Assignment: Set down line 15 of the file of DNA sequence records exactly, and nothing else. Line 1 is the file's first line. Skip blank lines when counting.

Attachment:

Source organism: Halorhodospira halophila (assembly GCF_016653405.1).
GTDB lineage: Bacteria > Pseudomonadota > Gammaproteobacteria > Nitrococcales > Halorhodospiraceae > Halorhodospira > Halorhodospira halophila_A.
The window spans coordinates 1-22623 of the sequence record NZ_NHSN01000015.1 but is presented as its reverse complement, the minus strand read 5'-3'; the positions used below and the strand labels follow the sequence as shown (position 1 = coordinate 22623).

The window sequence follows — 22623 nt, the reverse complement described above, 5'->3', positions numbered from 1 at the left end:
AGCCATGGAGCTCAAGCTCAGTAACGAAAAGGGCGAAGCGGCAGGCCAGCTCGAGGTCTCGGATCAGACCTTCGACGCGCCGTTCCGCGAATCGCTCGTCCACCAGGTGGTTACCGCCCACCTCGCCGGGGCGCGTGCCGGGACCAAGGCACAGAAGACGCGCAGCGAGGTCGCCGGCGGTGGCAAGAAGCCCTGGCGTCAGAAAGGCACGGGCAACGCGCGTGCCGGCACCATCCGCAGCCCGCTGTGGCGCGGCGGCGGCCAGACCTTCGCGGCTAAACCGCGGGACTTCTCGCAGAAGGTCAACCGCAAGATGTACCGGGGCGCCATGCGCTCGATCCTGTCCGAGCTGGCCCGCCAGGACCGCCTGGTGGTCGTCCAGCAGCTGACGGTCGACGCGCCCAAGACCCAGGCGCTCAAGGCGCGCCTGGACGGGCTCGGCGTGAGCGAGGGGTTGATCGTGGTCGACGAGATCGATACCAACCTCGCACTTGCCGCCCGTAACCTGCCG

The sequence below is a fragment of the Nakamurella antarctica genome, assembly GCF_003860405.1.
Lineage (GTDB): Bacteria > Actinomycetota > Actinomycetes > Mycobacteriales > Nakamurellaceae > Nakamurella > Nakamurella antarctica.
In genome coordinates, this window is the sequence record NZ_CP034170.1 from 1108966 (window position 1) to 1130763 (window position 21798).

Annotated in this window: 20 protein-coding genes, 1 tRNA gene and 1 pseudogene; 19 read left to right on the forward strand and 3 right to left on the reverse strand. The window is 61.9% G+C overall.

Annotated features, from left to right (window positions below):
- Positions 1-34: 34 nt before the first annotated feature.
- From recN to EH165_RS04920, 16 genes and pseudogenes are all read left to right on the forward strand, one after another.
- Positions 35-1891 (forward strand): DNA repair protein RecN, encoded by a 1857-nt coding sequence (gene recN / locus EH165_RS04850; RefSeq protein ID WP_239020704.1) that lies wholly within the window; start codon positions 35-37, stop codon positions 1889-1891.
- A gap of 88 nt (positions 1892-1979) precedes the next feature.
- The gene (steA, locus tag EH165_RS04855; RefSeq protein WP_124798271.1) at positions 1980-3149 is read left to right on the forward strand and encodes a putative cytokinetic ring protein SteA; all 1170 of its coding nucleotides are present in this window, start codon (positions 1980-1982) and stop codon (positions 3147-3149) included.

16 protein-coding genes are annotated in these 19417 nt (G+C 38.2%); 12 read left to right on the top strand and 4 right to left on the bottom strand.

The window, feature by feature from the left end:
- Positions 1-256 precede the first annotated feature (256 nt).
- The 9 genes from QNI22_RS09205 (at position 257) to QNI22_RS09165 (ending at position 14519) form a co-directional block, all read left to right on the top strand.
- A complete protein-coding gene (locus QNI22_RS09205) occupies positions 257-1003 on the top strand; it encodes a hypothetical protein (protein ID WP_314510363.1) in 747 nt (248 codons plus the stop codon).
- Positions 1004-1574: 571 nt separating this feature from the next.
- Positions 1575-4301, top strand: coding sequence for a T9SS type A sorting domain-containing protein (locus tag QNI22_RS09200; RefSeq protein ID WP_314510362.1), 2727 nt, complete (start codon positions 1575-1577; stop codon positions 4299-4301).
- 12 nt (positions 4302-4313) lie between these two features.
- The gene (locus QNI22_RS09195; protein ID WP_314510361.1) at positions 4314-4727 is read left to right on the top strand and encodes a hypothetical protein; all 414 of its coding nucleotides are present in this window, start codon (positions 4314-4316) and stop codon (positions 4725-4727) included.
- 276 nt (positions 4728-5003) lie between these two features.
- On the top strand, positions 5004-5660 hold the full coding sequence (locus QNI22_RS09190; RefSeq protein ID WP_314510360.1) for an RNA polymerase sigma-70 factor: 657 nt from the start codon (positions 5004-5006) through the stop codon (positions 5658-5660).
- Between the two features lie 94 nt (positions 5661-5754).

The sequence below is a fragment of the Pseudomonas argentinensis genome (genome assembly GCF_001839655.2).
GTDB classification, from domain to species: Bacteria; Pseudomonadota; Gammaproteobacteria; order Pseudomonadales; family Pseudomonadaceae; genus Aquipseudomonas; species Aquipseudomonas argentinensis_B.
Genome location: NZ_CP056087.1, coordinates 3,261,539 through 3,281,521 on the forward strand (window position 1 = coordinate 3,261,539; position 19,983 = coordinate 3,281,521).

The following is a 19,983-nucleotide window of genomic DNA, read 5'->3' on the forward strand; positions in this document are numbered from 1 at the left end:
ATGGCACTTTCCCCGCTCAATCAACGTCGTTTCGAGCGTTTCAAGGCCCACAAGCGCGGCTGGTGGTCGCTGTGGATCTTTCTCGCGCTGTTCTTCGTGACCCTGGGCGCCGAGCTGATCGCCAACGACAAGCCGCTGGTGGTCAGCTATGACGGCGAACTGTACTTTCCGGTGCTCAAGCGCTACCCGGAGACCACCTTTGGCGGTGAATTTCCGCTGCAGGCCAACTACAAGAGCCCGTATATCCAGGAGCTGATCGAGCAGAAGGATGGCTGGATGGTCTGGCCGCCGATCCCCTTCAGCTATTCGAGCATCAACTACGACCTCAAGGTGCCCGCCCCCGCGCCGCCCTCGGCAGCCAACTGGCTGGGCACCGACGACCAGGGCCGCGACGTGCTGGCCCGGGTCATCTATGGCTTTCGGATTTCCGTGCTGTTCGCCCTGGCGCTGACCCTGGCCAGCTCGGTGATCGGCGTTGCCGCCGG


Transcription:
- The gene (steA, locus tag EH165_RS04855; RefSeq protein WP_124798271.1) at positions 1980-3149 is read left to right on the forward strand and encodes a putative cytokinetic ring protein SteA; all 1170 of its coding nucleotides are present in this window, start codon (positions 1980-1982) and stop codon (positions 3147-3149) included.